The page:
3) It's too vunerable to admit that I want a relationship.

The first step in realizing any goal is to first admit that there is something you desire. Many singles sound very cavalier when it comes to relationship.

“If it happens, it happens.”
“I used to want a partner but now I don’t really care anymore.”
“Relationships always end in divorce now anyways.”

Such statements can be a cover-up for a deeply held desire that has met with disappointment and frustration.

Letting up your desire for a relationship is a very courageous act, especially when you don’t know how to get there. It is bound to be accompanied by feelings of vulnerability. In fact, feelings of vulnerability are probably a sign that you are on the right track! Vulnerability is a big part of intimacy.

4) I can’t afford help.

This is always the clincher when people are looking at investing in themselves. For many it is challenging to spend money on “intangibles”, such as love, or peace of mind. It’s somehow easier to spend money on things you can touch and see, even if those things are much less likely to bring you the happiness that so-called “intangibles” will.

Once the basic necessities of life are covered, then everything else we spend our money on is a reflection of what is truly important to us. If you think you can’t afford to spend money on having a successful relationship, you may want to re-evaluate the expenditures that you deem are more important. And ask yourself, “Are they REALLY?”

Regardless of your situation, there is a resource that can help.

Resources abound to assist us in having the quality of life and relationships we desire. There are websites, books, counselors, workshops, coaches, friends and family members, all with much to offer. From low-cost to high-cost alternatives, select the ones that will work and feel “right” for you. Ask for help and you may be amazed at what transpires.

Here are some easy-access, low-cost resources to get you started:

These resources are provided courtesy of David Steele, the founder of the Relationship Coaching Institute. (I’m a member coach of RCI.) David is committed to providing relationship coaching, education and resources to a wide audience. He offers a wealth of free and low-cost resources to his on-line subscriber community. Here is a sample:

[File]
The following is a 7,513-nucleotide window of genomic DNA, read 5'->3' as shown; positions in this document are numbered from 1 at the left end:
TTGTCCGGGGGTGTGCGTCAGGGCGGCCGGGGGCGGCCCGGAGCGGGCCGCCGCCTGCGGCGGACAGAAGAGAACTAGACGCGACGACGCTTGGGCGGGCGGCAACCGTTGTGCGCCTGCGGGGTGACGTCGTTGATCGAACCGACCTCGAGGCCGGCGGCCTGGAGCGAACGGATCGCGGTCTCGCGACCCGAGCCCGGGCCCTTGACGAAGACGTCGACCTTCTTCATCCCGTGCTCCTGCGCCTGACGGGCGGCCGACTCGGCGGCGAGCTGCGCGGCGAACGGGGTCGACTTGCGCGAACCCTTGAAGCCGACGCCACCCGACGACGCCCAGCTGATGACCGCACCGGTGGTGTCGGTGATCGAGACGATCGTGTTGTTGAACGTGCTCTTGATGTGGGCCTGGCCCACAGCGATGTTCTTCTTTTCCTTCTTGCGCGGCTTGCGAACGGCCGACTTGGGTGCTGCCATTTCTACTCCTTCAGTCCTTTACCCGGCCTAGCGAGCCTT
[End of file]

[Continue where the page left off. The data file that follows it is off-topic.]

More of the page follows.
www.consciousdating.org This site has numerous resources for singles. You can sign up for a monthly newsletter for singles, with articles and an advice column. You will also be informed of monthly free teleseminars for singles. Note: The seminar for March 1, 2007 is: Conscious Dating For Boomers: Finding Love After 50. Email me for details is you can’t find the info you need.

www.partnersinlife.orgThis site has numerous resources for couples in all stages of relationship. You can sign up for a monthly newsletter.

www.consciousrelationshipseminars.com Subscribers can attend a free monthly teleseminar with various relationship experts and/or authors. Each seminar features a different topic with a different expert.

www.consciousrelationshipseminars.blogspot.com This site has a podcast library of relationship teleseminars that have been held in the past. You can browse the site and listen to those that interest you.

Enjoy!

Shirley Vollett, BSW is a Life & Relationship Coach who loves to support and encourage singles in their quest to have a satisfying, successful life AND relationship.

Shirley offers Get Ready For Love! A Program for Singles. Clarify your vision for your life & relationship. Then strategize how to make it happen. Read more at www.shirley.vollett.com/singlesgetready.htm

Contact shirley@vollett.com to receive your free Relationship Readiness Review and a Complimentary Coaching Session with Shirley.

Visit shirley.vollett.com to find out more about Shirley's coaching services.

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This newsletter may be forwarded in full without special permission provided it is used for nonprofit purposes and full attribution and copyright notice are given. For any other purposes, contact shirley@vollett.com.

Copyright © 2007 by Shirley Vollett.
All rights reserved.